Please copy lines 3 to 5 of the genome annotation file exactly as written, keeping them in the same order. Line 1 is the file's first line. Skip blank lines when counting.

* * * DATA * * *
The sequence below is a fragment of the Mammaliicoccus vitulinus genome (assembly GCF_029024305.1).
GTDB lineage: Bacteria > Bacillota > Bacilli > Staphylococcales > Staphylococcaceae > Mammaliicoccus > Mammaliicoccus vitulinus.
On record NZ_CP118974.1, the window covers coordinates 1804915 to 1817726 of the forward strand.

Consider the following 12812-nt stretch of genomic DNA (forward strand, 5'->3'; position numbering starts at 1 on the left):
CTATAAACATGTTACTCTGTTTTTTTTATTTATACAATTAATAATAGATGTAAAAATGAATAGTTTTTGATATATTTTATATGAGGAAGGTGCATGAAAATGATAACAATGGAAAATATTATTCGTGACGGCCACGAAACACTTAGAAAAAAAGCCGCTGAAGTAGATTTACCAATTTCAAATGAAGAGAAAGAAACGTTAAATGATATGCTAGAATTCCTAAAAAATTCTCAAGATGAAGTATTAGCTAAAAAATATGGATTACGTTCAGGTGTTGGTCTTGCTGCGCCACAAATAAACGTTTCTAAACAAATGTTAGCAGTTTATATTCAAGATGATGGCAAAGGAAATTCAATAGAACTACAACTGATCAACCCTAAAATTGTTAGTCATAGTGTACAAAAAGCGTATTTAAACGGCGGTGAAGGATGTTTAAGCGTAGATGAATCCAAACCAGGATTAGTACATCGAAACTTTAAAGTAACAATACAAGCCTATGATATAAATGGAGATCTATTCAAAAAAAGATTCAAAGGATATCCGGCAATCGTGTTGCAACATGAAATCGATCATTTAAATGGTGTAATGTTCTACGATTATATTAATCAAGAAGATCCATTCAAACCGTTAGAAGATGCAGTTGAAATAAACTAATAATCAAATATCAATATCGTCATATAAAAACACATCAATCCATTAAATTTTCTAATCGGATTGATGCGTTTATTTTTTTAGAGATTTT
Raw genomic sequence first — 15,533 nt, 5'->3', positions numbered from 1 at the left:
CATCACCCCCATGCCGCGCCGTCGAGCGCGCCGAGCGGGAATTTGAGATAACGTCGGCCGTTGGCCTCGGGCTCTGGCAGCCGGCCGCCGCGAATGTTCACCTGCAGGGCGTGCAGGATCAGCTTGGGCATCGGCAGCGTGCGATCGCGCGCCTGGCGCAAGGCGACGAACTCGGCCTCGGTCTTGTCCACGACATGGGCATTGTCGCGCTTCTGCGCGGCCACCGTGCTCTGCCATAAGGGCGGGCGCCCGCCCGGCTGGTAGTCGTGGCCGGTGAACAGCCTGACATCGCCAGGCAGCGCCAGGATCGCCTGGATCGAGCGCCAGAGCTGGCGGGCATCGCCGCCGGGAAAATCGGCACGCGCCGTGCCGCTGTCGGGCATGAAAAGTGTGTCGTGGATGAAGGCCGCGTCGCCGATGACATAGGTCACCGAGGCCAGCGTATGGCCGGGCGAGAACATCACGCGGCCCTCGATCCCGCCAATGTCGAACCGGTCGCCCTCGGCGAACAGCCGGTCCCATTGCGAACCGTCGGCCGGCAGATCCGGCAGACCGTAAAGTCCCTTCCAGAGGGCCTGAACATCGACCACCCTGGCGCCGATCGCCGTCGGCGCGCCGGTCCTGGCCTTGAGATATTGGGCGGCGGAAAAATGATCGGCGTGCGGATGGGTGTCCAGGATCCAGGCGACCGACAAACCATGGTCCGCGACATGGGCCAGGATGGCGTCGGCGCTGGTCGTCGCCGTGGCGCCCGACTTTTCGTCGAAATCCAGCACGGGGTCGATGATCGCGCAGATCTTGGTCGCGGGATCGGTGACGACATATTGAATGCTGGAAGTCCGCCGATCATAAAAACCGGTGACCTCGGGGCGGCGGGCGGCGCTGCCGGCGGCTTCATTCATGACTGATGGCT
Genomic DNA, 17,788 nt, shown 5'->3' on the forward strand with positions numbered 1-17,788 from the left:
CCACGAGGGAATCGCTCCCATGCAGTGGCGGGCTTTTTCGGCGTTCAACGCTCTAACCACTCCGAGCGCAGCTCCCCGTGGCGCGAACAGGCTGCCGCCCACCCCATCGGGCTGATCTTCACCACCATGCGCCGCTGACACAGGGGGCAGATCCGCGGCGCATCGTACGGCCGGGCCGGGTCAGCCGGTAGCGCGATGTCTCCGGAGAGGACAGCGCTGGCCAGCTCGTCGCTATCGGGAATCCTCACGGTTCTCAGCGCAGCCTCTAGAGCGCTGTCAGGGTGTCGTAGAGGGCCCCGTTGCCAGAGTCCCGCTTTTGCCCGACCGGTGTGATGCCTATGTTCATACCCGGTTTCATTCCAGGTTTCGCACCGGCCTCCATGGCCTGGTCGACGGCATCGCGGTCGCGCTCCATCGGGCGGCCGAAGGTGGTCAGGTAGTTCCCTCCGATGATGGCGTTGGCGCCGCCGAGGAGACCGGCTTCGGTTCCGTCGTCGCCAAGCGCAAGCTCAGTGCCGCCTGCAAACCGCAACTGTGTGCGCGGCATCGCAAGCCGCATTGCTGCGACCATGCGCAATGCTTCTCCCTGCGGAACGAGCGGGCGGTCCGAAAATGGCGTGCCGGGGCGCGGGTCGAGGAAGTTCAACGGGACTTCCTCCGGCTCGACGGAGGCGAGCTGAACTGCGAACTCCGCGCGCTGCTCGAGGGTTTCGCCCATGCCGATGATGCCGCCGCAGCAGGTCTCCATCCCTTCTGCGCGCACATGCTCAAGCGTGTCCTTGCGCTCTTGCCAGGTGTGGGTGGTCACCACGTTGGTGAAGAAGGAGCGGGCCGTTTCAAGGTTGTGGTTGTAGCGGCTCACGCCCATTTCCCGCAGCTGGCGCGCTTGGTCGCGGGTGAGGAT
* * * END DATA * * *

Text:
On record NZ_CP118974.1, the window covers coordinates 1804915 to 1817726 of the forward strand.

Consider the following 12812-nt stretch of genomic DNA (forward strand, 5'->3'; position numbering starts at 1 on the left):
CTATAAACATGTTACTCTGTTTTTTTTATTTATACAATTAATAATAGATGTAAAAATGAATAGTTTTTGATATATTTTATATGAGGAAGGTGCATGAAAATGATAACAATGGAAAATATTATTCGTGACGGCCACGAAACACTTAGAAAAAAAGCCGCTGAAGTAGATTTACCAATTTCAAATGAAGAGAAAGAAACGTTAAATGATATGCTAGAATTCCTAAAAAATTCTCAAGATGAAGTATTAGCTAAAAAATATGGATTACGTTCAGGTGTTGGTCTTGCTGCGCCACAAATAAACGTTTCTAAACAAATGTTAGCAGTTTATATTCAAGATGATGGCAAAGGAAATTCAATAGAACTACAACTGATCAACCCTAAAATTGTTAGTCATAGTGTACAAAAAGCGTATTTAAACGGCGGTGAAGGATGTTTAAGCGTAGATGAATCCAAACCAGGATTAGTACATCGAAACTTTAAAGTAACAATACAAGCCTATGATATAAATGGAGATCTATTCAAAAAAAGATTCAAAGGATATCCGGCAATCGTGTTGCAACATGAAATCGATCATTTAAATGGTGTAATGTTCTACGATTATATTAATCAAGAAGATCCATTCAAACCGTTAGAAGATGCAGTTGAAATAAACTAATAATCAAATATCAATATCGTCATATAAAAACACATCAATCCATTAAATTTTCTAATCGGATTGATGCGTTTATTTTTTTAGAGATTTT